TLDR: An enthralling and innovative series about parallel Londons and everyone’s favourite elemental-style magic. The story beings with Kell, the last magician who has the ability to travel between worlds, all of which have grown differently according to the amount of magic they have. The story touches frequently on themes of duty and power, but the relationships between characters is the true highlight.
Series: Shades of Magic by V. E. Schwab
Books: A Darker Shade of Magic, A Gathering of Shadows and A Conjuring of Light
Synopsis: Most people only know one London; but what if there were several? Kell is one of the last Travelers – magicians with a rare ability to travel between parallel Londons.
There’s Grey London, dirty and crowded and without magic, home to the mad king George III. There’s Red London, where life and magic are revered. Then, White London, ruled by whoever has murdered their way to the throne. But once upon a time, there was Black London…
(Reading time: 3.5 mins)
Victoria Schwab is an established name in both adult and YA fantasy. She writes compelling characters and intriguing worlds, which is a great way to describe this trilogy. Each book is easy to tear through, especially as the premise is relatively simple. It’s about Kell, a magician, endowed with a unique kind of magic: travelling between worlds. He goes from Red London, which has the right amount of magic, to one which has none and one which is yearning for more, Goldilocks-style.
At first glance, Kell seems like your typical protagonist. He’s a little bit grumpy, a lot good, and the most powerful magician in any of the Londons. (I don’t find this type of characterisation to be necessarily bad, just frequently used). However, we quickly learn it’s not that straightforward. For one, he’s got a bad habit of committing treason. Kell brings and takes objects between the Londons (illegal), and also takes a person (extra illegal).
He has a part to play in the evil that unfolds in A Darker Shade of Magic, which sets up a theme throughout this series, where the main characters commonly make mistakes they have to fix. It’s refreshing to see characters that are purportedly all-powerful actually do things wrong, and is partly the reason they all feel so realistic.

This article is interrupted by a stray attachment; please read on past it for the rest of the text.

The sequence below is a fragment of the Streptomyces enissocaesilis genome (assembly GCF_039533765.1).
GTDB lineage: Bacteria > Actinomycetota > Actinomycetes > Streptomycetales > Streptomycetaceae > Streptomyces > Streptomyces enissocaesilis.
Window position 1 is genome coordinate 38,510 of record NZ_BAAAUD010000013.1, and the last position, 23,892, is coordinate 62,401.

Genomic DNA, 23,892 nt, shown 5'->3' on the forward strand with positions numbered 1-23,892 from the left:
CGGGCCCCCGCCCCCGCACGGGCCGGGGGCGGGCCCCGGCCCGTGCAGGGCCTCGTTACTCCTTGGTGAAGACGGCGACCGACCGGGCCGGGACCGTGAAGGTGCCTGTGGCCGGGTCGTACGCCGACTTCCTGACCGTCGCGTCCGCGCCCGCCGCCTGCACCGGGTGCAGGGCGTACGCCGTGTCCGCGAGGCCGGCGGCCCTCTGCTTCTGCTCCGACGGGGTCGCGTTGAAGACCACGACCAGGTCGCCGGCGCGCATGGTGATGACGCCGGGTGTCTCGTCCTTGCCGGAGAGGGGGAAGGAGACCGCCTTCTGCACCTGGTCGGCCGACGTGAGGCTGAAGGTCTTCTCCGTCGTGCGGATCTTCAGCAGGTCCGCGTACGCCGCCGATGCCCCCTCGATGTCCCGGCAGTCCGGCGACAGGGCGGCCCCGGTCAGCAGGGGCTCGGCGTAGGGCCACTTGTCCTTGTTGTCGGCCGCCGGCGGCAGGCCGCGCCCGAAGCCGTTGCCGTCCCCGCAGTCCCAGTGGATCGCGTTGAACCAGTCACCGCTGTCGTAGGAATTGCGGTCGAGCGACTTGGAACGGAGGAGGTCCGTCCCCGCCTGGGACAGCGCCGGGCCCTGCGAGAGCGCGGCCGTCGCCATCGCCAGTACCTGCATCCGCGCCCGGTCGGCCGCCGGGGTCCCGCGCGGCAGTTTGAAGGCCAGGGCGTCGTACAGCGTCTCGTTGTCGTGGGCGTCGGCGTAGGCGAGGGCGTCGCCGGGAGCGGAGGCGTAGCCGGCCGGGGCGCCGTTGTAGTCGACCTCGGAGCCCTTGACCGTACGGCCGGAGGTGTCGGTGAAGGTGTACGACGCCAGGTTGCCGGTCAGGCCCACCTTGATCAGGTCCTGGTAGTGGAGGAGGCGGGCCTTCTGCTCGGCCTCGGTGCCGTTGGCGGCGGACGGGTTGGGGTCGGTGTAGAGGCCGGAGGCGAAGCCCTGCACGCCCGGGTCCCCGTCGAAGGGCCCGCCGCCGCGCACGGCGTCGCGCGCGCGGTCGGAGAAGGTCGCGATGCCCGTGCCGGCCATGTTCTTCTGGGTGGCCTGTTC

The other protagonist of the book is Lila, a thief from the world without magic. Like Kell, she’s not without flaws – she frequently exasperates the people around her for getting purposefully into unnecessary trouble, for example. She’s an action hero, essentially. She isn’t infallible, but she’s determined to be, and it gives her what I think is the most interesting arc throughout the trilogy.
The two of them are accompanied by a roster of lively characters, none of whom are unlikeable (aside from the ones you are meant to hate, of course). A prince, a pirate captain, the magician from White London, and of course various kings and queens.
My favourite book of the trilogy was actually the second, A Gathering of Shadows. Although it deals with the repercussions of the first story while building up to the next, the plot is still delightful: a magical games tournament that is captured beautifully, opening up the larger world beyond Red London. I appreciated this, as it always irks me when books put so much thought into the magic system but never consider what the rest of the world looks like.
One of the main reasons it’s a better read is the lack of an outright villain. In the first and the final, the bad guys are pretty obvious. They lack the complexity all the ‘heroes’ have, which simplifies the story (though not, I have to say, at the cost of making the stakes too low).
On the other hand, book three finally delves into Holland a little more: the only other magician in A Darker Shade of Magic who has the same powers as Kell. It also gives the rest of the cast narrative points of view, which makes for a more varied book and lets you draw interesting comparisons between each character as you see fit. However, this also contributes to a problem of pacing that A Conjuring of Light has. It opens moments after book two, but the time span of the plot is long, leaving the middle to suffer, with just slightly too much dreading the Big Bad.
Another point: although the ending of the trilogy is satisfying, I’d have liked it to focus more on the ‘what now’ that comes at the end of a book, as it could feel a little short to some (i.e. me. I just really enjoy the quiet moments in books man, idk what to tell you).
Is it worth the read? Yes
Sequels? A further trilogy, The Threads of Magic, is planned, with the first book to release in 2021. It will have new leads, with the original cast included, and is set, I believe, about ten years after A Colour of Magic, which invites cool possibilities for more world building.
One qualm – although I have no doubt I’ll enjoy the new books, I actually think I would’ve preferred a prequel. (I know, I can’t believe I’m saying this myself, usually prequels are awful). But I’m pretty curious about things like the mystery of Kell’s parentage, how Lila becomes a wanted thief and etc. which are not explored in this trilogy.